Will wanted watery sounds so I experimented with washing up bowls and discovered that some round metal mixing bowls made great water drums so I made a set. (How to make your own water drum: Buy some cheap mixing bowls that ring out nicely when you tap them. Fill up larger hemispherical metal bowls with water to about half way - when they sound harmonic - and sit an upturned smaller plastic bowl on the water surface. It will look like a blancmange. To keep the floating bowl from moving and hitting the sides of the base bowl I drilled 3 holes 120 degrees apart near the rim of the floating bowls and attached elastic bands which then wrap around the base bowl. As fate had it my bowls were near enough in concert pitch.) The bowls and jerry cans feature in Rhythmic Odyssey. Several interesting cues in JAGO A life Underwater which you can watch on my website Taiko style drumming for underwater warrior sequence called I was strong which feature a really neat effect made by an array of many cameras enabling the film to appear to animate around Jago as the film paused like they did in The Matrix film.

I believe this may be a pioneering technique being used underwater. Boys running on jetty was completely percussion based. I made some bamboo slit drums for the project. I played cajon, shakers and for a bit of expression I close mic’d a tom and struck it lightly with my finger whilst pitch shifting it with another finger one hit every 2 bars. For I kept searching I also played my drum kit softly completely open with no dampening using a straw brush on a vine rainstick to mark time and an open tone tabla for occasional hits. Then I overlaid bamboo marimba to give it more of an Indonesian flavor. I also played one of my favorite instruments which is a Sansula thumb piano with a floating head. Beautiful sweet ambient sound which you can make a wah wah sound by lifting up one side of a surface while playing. For some underwater effects and a sense of foreboding for conga eel I recorded the Sansula resting on a snare drum and edited out the attack so this eerie note rings out. The project was a lot of fun.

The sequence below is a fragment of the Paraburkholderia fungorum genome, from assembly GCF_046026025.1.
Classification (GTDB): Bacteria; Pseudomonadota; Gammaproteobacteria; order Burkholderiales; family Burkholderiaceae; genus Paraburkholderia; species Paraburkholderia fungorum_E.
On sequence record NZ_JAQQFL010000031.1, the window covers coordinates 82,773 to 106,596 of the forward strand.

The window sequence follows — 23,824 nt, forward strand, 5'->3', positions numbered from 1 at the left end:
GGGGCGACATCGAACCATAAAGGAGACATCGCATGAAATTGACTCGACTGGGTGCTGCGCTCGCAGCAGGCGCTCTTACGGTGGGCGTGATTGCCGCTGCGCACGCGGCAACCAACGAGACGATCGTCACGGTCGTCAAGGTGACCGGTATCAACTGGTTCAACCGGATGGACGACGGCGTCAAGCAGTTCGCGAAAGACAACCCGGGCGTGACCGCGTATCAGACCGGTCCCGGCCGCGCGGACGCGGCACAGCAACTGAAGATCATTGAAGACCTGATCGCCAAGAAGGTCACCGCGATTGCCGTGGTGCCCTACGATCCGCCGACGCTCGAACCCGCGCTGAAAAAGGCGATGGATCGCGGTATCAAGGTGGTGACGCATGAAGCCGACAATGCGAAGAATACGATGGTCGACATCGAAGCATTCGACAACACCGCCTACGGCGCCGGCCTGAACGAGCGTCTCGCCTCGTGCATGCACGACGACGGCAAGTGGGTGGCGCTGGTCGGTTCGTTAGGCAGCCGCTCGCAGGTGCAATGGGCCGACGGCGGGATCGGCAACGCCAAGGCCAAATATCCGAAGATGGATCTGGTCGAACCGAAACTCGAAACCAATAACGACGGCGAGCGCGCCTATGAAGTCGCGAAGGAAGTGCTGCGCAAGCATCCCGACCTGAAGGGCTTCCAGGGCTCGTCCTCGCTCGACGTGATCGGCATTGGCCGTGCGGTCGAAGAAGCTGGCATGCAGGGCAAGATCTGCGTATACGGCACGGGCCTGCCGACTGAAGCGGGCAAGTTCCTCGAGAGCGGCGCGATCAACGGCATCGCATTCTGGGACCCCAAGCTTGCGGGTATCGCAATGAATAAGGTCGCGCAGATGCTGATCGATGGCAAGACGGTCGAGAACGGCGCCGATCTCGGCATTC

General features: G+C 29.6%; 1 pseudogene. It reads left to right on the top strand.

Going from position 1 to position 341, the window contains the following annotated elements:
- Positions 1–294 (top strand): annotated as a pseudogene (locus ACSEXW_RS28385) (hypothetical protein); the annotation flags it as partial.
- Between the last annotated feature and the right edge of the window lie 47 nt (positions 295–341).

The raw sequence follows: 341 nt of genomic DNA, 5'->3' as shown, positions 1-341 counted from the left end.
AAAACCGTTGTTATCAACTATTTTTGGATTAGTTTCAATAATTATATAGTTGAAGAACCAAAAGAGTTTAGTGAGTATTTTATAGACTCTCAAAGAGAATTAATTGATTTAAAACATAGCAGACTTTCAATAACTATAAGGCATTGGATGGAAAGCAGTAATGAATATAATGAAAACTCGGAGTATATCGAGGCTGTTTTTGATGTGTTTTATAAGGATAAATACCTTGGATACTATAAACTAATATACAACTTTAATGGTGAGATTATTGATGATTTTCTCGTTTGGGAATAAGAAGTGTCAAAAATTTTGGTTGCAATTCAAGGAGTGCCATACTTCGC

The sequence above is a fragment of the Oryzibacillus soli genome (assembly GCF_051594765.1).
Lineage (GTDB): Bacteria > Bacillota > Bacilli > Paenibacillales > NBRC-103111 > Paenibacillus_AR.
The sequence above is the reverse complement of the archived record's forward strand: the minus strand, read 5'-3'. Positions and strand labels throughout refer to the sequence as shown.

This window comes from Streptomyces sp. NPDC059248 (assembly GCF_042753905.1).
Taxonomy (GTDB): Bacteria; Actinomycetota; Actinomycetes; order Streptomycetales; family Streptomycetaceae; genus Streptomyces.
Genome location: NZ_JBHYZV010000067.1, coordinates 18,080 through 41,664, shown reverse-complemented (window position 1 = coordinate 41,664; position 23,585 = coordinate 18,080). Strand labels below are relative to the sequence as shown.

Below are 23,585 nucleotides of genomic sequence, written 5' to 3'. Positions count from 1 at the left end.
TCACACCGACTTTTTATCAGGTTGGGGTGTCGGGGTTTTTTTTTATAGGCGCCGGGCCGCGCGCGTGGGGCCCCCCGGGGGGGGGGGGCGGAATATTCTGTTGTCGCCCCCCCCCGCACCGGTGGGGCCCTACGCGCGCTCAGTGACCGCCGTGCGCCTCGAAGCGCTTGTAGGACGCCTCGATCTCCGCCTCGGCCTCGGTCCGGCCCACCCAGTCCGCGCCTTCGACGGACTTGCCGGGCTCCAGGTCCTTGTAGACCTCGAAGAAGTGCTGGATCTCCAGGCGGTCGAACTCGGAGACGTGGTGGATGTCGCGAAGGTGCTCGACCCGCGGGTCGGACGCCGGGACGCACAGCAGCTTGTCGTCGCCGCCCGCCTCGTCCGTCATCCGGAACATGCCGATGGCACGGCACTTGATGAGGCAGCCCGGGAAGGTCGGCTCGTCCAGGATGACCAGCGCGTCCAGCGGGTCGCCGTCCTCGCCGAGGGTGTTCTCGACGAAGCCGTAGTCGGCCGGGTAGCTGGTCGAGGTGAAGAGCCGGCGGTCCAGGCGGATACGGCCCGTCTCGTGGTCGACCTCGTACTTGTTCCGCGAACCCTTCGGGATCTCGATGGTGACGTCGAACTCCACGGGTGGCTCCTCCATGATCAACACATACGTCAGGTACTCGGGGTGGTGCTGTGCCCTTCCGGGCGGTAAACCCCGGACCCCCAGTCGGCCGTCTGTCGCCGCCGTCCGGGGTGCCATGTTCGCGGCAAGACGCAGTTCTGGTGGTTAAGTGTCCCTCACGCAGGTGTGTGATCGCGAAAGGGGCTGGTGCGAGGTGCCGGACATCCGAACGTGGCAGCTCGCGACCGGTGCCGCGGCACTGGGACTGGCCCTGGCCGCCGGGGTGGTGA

5. So we have a library that just came out with you called Rhythmic Odyssey which is a loop-based percussion instrument for Kontakt Player featuring your unique approach to rhythm and percussion.

I started recording for this project in the late summer of 2016. Having heard what composers were doing with my stems by slicing up and rejigging phrases here and there it occurred to me that I needed to come up with something that allowed a lot of creativity and inspire composers at the same time. I discussed my idea with some of the composers I have worked and others I respect with and came to the conclusion that it needed to be performance based to enable composers to have a wide pallet of instruments played in a multitude of styles evoking a myriad of cultures from all over the world and often generic and non country specific. The idea than the sounds could be non region specific allowed me to tune into the spirit voice of the instruments. If anyone has read Planet Drum by Mickey Harte of the Grateful Dead you will understand what I’m talking about.

Basically the tone and timbre of an instrument evokes a certain energy which enables the player to tune into a voice, tempo, time signature and pattern and thus express themselves through the instrument and the instrument through them. Many of my tracks were composed while walking or lying still and I recorded them vocally on my phone and then recreated them in my studio. I work very instinctively and organically so rather than meticulously planning what I thought people may like I decided to allow myself to record what excites me pure and simple and as the catalogue grew with patterns, styles and tempos, fill in the gaps at it were as I went. For instance if I had just recorded some high energy intricate Taiko style tracks, then I might focus on some simple ambient heart beat pieces. My choice of instruments per track varied as I recorded. Many of them were started on my Cajonico which is a beautiful sounding and looking bongo size cajon with snare on off switch on both sides. I built the tracks up with a view to playing instruments throughout the frequency spectrum from high pitched shakers down to large deep drums. I color coded each instrument from 1 to 8 ending up with a rainbow of stripes. I recorded several tracks in one session while the mics were set up in each configuration. I kept creating until I had a set of pieces that I felt covered a wide spectrum of performance and end user flexibility.

6. Where did you record all these loops? Did you record them in different environments or studios?

I recorded the vast majority of them in my home studio which is a converted barn with a drum booth installed for a controlled sound to minimize room reverb so composers can add anything of their choice afterwards. I also recorded logs in a pine forest using a small Tascam recorder which was a fun experience.

7. In the library there are tons of various drum loops. How long did it take you to record all the content?